Background: Australia has the highest proportion of immigrants in the world (24% of the population is overseas-born, compared to 22% in New Zealand, 19% in Canada and 12% in the USA). In this context, dental students have become increasingly diverse in a milieu where patients are derived from increasingly diverse backgrounds.
Aim: The study aims to analyse the degree to which transcultural and communication skills content is currently embedded in the medical, physiotherapy and dental curricula at a major Australian university.
Materials and methods: Undergraduate dental, medical and physiotherapy curricula were compared and critically assessed. Researchers considered the amount of transcultural and communication skills content, the number of formal contact hours for each course and the number of teaching staff involved. In addition, 21 interviews were conducted with staff at the three schools, who were involved in the curriculum development process.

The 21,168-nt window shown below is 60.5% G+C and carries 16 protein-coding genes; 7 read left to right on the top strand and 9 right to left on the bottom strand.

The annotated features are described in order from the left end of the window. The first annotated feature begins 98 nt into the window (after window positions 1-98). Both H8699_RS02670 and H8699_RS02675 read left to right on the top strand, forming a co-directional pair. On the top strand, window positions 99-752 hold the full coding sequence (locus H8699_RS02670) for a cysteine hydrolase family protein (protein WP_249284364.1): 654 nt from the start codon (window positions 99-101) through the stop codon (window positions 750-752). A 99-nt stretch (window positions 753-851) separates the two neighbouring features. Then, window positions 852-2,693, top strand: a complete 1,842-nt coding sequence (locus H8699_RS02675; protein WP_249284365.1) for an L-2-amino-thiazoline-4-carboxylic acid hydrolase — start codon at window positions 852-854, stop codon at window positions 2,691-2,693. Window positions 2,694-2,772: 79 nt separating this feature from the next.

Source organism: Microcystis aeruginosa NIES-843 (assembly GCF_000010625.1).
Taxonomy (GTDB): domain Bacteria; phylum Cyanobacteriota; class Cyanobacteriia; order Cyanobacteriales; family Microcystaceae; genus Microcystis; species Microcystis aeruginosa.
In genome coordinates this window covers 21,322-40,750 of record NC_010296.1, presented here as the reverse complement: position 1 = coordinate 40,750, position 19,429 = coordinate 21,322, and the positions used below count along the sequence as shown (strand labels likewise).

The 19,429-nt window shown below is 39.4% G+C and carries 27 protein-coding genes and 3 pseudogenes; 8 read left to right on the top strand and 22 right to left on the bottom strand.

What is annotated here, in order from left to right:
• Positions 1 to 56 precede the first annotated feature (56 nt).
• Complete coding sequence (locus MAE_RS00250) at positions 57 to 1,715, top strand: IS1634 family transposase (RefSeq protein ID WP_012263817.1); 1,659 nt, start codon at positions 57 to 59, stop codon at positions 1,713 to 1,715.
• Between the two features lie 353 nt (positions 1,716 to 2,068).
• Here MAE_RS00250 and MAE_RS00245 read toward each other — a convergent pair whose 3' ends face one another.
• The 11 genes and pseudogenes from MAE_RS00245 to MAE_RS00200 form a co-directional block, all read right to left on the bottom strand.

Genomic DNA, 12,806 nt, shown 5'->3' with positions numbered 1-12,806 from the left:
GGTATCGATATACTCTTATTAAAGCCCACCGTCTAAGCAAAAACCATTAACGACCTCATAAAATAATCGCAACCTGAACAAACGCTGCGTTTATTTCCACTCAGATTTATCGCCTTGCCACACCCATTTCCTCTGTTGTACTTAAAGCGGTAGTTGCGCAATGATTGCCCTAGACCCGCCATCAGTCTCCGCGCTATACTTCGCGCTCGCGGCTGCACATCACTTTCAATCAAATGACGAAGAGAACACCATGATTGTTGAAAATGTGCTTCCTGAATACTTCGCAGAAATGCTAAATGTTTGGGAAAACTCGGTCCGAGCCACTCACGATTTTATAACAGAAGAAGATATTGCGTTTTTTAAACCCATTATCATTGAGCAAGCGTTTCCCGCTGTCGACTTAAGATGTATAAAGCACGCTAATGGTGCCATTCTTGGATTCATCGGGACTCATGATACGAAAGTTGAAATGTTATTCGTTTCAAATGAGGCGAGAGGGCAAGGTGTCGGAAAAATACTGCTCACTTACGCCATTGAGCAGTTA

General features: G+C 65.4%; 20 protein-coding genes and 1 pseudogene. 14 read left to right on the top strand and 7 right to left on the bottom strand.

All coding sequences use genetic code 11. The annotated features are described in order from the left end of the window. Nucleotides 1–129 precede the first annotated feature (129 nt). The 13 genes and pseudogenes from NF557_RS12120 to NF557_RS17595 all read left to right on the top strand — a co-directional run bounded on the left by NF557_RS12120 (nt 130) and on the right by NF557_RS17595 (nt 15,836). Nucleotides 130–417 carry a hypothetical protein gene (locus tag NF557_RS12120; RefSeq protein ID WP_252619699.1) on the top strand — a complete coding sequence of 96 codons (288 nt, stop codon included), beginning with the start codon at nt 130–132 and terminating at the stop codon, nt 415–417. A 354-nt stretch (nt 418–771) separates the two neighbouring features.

Results: The medical and physiotherapy curricula had an explicit focus on transcultural and communication skills as a major and continuing element, delivered by teaching staff from a wide variety of academic and professional backgrounds. In contrast, the dental course showed an under-representation of transcultural and communication skills content which was taught by a limited number of staff from the School of Dental Science.
Conclusions: In marked contrast to medical and physiotherapy curricula, transcultural and communication skills content had a low formal profile in the dental curriculum. A curriculum review process may be a positive step towards the development of a new training curriculum giving higher priority to transcultural and communication skills to support more effective workforce development.